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Nature. 2002 Jan 31;415(6871):553-7.

Structure of the cell-puncturing device of bacteriophage T4.

Author information

1
Department of Biological Sciences, Purdue University, West Lafayette, Indiana 47907-1392, USA.

Abstract

Bacteriophage T4 has a very efficient mechanism for infecting cells. The key component of this process is the baseplate, located at the end of the phage tail, which regulates the interaction of the tail fibres and the DNA ejection machine. A complex of gene product (gp) 5 (63K) and gp27 (44K), the central part of the baseplate, is required to penetrate the outer cell membrane of Escherichia coli and to disrupt the intermembrane peptidoglycan layer, promoting subsequent entry of phage DNA into the host. We present here a crystal structure of the (gp5-gp27)3 321K complex, determined to 2.9 A resolution and fitted into a cryo-electron microscopy map at 17 A resolution of the baseplate-tail tube assembly. The carboxy-terminal domain of gp5 is a triple-stranded beta-helix that forms an equilateral triangular prism, which acts as a membrane-puncturing needle. The middle lysozyme domain of gp5, situated on the periphery of the prism, serves to digest the peptidoglycan layer. The amino-terminal, antiparallel beta-barrel domain of gp5 is inserted into a cylinder formed by three gp27 monomers, which may serve as a channel for DNA ejection.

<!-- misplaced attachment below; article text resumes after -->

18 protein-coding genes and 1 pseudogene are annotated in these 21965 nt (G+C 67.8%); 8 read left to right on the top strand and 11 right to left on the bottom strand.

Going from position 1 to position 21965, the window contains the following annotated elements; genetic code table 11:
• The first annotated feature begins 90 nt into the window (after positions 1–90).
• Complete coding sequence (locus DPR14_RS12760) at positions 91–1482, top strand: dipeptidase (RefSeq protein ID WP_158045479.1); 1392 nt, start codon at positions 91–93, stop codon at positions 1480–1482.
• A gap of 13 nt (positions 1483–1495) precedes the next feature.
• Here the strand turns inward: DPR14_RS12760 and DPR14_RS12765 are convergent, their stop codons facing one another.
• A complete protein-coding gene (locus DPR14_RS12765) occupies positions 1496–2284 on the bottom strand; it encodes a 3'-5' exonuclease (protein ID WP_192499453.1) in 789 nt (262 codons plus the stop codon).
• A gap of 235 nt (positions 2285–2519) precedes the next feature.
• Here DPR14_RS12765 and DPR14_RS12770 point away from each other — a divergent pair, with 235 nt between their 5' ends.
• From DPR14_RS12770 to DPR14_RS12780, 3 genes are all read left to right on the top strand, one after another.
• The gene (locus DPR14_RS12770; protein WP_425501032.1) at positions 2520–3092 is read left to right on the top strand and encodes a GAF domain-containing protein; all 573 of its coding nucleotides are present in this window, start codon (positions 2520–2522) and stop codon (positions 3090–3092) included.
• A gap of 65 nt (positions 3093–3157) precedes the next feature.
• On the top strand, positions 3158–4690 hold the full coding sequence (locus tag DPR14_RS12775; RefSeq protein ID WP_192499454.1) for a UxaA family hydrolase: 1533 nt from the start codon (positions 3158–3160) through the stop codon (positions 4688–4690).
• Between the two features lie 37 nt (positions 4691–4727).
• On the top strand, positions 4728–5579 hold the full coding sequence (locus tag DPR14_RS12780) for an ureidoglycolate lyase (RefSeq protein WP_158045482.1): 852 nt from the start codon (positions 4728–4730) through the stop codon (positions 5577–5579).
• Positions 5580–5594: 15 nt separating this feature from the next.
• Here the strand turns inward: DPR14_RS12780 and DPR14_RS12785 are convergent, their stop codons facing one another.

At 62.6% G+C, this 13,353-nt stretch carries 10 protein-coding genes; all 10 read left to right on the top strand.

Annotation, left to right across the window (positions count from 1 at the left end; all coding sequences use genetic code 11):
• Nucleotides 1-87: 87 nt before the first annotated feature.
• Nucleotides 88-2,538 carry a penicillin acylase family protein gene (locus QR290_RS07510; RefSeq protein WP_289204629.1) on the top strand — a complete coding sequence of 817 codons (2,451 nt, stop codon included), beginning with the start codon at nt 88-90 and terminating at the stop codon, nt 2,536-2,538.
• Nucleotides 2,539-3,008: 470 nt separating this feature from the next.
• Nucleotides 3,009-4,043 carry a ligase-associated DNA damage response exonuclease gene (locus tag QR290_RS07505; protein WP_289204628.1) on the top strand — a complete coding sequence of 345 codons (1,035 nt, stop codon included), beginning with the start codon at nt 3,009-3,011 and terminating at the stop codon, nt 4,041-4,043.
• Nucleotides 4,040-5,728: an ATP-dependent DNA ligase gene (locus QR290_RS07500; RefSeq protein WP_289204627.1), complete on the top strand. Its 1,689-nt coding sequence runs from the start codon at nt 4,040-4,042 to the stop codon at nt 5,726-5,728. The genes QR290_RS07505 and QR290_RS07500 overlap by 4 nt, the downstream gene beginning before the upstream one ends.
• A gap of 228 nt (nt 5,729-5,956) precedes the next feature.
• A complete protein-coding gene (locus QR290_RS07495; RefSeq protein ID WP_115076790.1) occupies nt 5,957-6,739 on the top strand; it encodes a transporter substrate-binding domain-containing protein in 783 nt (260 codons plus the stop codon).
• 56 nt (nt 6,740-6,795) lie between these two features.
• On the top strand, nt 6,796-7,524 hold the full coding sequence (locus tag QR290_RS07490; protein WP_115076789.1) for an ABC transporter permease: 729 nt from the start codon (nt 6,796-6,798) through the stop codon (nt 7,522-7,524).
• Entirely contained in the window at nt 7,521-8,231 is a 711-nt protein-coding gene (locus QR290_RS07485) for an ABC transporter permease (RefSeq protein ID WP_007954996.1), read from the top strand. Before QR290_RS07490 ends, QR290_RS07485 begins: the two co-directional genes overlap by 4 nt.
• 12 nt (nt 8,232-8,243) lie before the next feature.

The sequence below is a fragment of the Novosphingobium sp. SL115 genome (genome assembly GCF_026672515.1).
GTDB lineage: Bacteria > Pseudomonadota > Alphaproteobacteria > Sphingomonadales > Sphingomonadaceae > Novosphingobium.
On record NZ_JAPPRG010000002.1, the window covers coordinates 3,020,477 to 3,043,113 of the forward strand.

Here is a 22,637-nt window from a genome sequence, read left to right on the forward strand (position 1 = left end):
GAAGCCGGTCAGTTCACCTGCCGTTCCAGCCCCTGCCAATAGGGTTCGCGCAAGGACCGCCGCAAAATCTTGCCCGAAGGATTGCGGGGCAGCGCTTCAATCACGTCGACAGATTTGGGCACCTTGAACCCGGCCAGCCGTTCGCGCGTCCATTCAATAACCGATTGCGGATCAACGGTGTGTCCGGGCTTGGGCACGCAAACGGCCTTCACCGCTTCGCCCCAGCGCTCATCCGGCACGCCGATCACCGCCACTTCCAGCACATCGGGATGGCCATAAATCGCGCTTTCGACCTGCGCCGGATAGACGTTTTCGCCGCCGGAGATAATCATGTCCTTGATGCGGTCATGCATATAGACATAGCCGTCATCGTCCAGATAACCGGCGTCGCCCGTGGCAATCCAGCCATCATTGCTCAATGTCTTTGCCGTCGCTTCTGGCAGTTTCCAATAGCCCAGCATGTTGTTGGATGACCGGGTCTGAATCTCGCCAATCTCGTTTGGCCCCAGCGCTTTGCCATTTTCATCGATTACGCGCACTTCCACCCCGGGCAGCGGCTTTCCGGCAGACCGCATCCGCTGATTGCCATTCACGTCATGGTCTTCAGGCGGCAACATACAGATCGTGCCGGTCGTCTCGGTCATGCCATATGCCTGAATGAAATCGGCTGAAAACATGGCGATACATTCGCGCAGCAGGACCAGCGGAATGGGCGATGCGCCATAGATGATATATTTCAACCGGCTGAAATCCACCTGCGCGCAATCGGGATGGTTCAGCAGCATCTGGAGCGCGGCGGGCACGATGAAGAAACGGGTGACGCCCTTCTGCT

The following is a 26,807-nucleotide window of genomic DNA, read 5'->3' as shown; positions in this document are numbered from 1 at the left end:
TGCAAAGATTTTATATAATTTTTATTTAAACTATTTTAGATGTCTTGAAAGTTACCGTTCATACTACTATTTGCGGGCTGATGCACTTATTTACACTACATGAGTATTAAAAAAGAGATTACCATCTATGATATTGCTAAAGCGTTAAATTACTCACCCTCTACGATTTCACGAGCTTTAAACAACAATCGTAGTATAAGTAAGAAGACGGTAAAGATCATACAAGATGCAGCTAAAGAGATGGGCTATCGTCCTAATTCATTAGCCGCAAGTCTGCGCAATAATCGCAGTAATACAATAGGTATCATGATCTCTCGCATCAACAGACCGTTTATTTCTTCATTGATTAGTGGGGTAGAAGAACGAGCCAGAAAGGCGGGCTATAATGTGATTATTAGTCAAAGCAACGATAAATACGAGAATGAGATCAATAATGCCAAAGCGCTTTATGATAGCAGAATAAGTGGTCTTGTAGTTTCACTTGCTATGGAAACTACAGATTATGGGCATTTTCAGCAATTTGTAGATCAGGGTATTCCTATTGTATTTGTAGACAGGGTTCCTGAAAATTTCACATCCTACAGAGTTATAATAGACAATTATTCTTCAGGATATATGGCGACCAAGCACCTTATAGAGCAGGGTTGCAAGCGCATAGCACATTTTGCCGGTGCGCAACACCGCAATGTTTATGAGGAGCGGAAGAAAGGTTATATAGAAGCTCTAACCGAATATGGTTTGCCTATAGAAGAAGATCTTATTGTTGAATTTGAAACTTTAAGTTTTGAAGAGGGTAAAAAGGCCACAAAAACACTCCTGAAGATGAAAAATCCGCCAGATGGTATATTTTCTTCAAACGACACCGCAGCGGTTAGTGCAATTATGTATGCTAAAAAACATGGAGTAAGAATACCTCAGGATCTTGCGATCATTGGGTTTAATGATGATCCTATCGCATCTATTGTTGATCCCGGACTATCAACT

PMID:
11823865
DOI:
10.1038/415553a
[Indexed for MEDLINE]

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